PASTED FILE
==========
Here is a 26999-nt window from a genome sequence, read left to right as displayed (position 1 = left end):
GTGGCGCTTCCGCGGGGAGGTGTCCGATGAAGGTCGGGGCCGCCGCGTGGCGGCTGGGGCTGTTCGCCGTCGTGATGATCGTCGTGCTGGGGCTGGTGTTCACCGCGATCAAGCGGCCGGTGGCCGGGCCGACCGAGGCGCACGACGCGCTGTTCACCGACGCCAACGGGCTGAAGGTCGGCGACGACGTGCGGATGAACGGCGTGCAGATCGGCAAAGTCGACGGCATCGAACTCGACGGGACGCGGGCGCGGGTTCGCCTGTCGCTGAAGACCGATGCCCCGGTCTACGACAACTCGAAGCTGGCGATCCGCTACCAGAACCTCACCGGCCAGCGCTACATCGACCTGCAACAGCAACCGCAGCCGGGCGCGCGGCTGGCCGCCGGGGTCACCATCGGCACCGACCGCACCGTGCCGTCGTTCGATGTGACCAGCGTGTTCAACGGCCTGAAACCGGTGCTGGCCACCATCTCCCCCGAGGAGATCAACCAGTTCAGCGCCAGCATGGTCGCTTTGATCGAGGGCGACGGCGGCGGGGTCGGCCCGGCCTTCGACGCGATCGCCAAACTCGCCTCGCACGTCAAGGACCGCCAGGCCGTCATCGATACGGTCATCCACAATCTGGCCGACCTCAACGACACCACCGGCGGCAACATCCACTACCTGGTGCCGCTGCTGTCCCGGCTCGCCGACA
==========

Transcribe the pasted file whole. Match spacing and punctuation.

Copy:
Here is a 26999-nt window from a genome sequence, read left to right as displayed (position 1 = left end):
GTGGCGCTTCCGCGGGGAGGTGTCCGATGAAGGTCGGGGCCGCCGCGTGGCGGCTGGGGCTGTTCGCCGTCGTGATGATCGTCGTGCTGGGGCTGGTGTTCACCGCGATCAAGCGGCCGGTGGCCGGGCCGACCGAGGCGCACGACGCGCTGTTCACCGACGCCAACGGGCTGAAGGTCGGCGACGACGTGCGGATGAACGGCGTGCAGATCGGCAAAGTCGACGGCATCGAACTCGACGGGACGCGGGCGCGGGTTCGCCTGTCGCTGAAGACCGATGCCCCGGTCTACGACAACTCGAAGCTGGCGATCCGCTACCAGAACCTCACCGGCCAGCGCTACATCGACCTGCAACAGCAACCGCAGCCGGGCGCGCGGCTGGCCGCCGGGGTCACCATCGGCACCGACCGCACCGTGCCGTCGTTCGATGTGACCAGCGTGTTCAACGGCCTGAAACCGGTGCTGGCCACCATCTCCCCCGAGGAGATCAACCAGTTCAGCGCCAGCATGGTCGCTTTGATCGAGGGCGACGGCGGCGGGGTCGGCCCGGCCTTCGACGCGATCGCCAAACTCGCCTCGCACGTCAAGGACCGCCAGGCCGTCATCGATACGGTCATCCACAATCTGGCCGACCTCAACGACACCACCGGCGGCAACATCCACTACCTGGTGCCGCTGCTGTCCCGGCTCGCCGACA